Jack Pardee will return to Washington today or tomorrow to meet with Redskin president Edward Bennett Williams and barring any last-minute complications, will sign a contract to become the coach of the Redskins.
While Pardee and Williams both say additional talks are necessary to complete a deal, neither man forsees a problem.
Pardee 41, quit as coach of the Chicago Bears Thursday and flew to Washington to seek to the job of replacing the man he once worked for, George Allen.
Pardee and his wife Phyllis left Washington Friday after meeting for seven hours with Williams.
"I haven't signed, but I feel comfortable," Pardee said yesterday from his Lake Forest III home. "I feel we'll be able to get together. I just want to avoid a problem or misunderstanding later."
Pardee told The Washington Post Sunday he was concerned about how the roles of coach and general manager would function, and wanted assurances the Redskins would not close their checkbooks completely in within drawal from the Allen years.
Williams apparently answered Pardee's questions in a telephone conversation yesterday and satisfied whatever doubts he possessed about the job.
"If we work things out on this trip, I'll probably stay in Washington," Pardee said. "I want to get going. I'm free. I have no other job.
"I have nothing more important than to get started with the Redskins," Pardee added.
Pardee has been cleaning up loose ends in Chicago and yesterday finished packing at his office.
Williams refused yesterday to speculate how close Pardee was to the job. After a staff meeting at Redskin Park, Williams said he will meet with Pardee either tonight or tomorrow night.
"I am never again going to say I have an agreement with anyone until I have a contract signed by both sides," Williams said as he sat at Allen's former desk.
Six months ago, Williams announced agreement with Allen on an extention of Allen's original seven-year contract, which was entering its final session. The deal fell through when Allen did not sign, leading Williams to fire the coach.
When Pardee left Washington after meeting with Williams for seven hours Friday, he had what he called "no firm (contract) offer" but the general framework and terms for one.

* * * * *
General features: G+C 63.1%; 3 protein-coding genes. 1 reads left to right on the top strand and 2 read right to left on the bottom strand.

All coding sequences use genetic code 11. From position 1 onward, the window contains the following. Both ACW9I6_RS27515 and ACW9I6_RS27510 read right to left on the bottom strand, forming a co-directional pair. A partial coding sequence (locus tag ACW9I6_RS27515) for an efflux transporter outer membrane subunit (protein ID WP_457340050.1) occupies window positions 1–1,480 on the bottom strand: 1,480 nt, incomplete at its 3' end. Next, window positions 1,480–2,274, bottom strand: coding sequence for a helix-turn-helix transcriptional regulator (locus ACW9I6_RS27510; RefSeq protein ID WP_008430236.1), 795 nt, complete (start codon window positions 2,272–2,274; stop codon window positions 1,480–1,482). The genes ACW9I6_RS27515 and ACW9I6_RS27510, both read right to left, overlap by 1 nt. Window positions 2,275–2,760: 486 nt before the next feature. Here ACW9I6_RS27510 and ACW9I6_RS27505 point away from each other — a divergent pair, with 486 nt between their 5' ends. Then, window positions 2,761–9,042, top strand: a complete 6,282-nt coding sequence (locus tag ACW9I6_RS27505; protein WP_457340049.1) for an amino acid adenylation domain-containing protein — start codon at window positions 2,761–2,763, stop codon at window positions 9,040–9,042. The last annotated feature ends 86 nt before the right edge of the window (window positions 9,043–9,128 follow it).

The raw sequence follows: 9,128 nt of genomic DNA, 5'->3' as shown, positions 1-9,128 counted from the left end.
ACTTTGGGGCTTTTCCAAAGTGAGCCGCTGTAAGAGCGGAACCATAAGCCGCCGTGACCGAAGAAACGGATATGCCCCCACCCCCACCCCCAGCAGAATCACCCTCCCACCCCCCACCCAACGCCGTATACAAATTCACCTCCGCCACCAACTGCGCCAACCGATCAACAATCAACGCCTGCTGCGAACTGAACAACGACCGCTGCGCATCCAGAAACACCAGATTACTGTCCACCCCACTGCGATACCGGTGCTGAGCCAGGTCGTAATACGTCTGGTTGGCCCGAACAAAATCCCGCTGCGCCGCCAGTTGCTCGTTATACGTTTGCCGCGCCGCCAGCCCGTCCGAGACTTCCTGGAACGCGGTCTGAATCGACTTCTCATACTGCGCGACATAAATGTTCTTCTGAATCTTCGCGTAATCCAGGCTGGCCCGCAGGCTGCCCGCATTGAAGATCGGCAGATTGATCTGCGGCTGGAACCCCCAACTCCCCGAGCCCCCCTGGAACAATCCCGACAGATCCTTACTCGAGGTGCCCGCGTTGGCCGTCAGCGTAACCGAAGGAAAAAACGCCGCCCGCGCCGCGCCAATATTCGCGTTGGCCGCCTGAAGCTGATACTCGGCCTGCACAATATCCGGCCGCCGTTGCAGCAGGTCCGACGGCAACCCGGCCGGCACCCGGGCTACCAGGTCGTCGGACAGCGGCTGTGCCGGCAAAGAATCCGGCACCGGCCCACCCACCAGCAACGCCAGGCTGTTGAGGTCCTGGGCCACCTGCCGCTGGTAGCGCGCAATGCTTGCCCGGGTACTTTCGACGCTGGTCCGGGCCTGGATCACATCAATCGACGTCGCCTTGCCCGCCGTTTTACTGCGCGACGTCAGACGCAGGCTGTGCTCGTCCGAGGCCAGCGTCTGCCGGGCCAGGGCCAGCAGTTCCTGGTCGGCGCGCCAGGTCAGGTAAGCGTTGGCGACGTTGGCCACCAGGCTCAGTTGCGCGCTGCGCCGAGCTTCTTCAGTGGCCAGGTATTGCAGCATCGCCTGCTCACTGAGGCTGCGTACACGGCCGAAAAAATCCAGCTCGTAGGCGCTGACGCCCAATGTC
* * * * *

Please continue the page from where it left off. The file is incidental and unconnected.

Pardee said yesterday he had shown the contract to a Chicago lawyer-friend of his and that he could accept its terms.
Pardee refused to discuss its length or salary.
"I'm happy with it," he said. "It will not set any records on longevity or amounts, but it's something I'm pleased with."
Pardee said that F.Gregory Hookstratten, who had represented Allen in his dealings with the Redskins and Pardee in his stalled contract negotiations with the Bears, was not consulted on the current Redskin contract offer.
"It was a self-admitted personal conflict of interest," Pardee said. "I did not think he should negotiate my (possible) contract with Redskins."
The staff at Redskin Park has been taking Pardee's appointment for granted the past couple of days.
And the players who stopped by the team's training facility near Dulles Airport for offseason conditioning seemed pleased that Pardee is apparently the new coach. Pardee is a former linebacker and assistant coach here.
"I'll be extremely excited if it's Pardee," quarterback Joe Theismann said. "Why? Because it opens up every position to competition again. It's a good thing for a lot of young players wanting to play football.
"A lot of us have served our apprenticeships now and we have a chance to show our wares and be evaulated accordingly."
Linebacker Pete Wysocki, a stalwart of the special teams, said Pardee would be a popular choice among both the young players and veterans, many of whom were his teammates when the Redskins went to the Super Bowl after the 1972 season.
"If they have to get a new coach, then he's the best one they can get," Wysocki said. "The veterans are happy about it. And people will be surprised about how much depth this team has."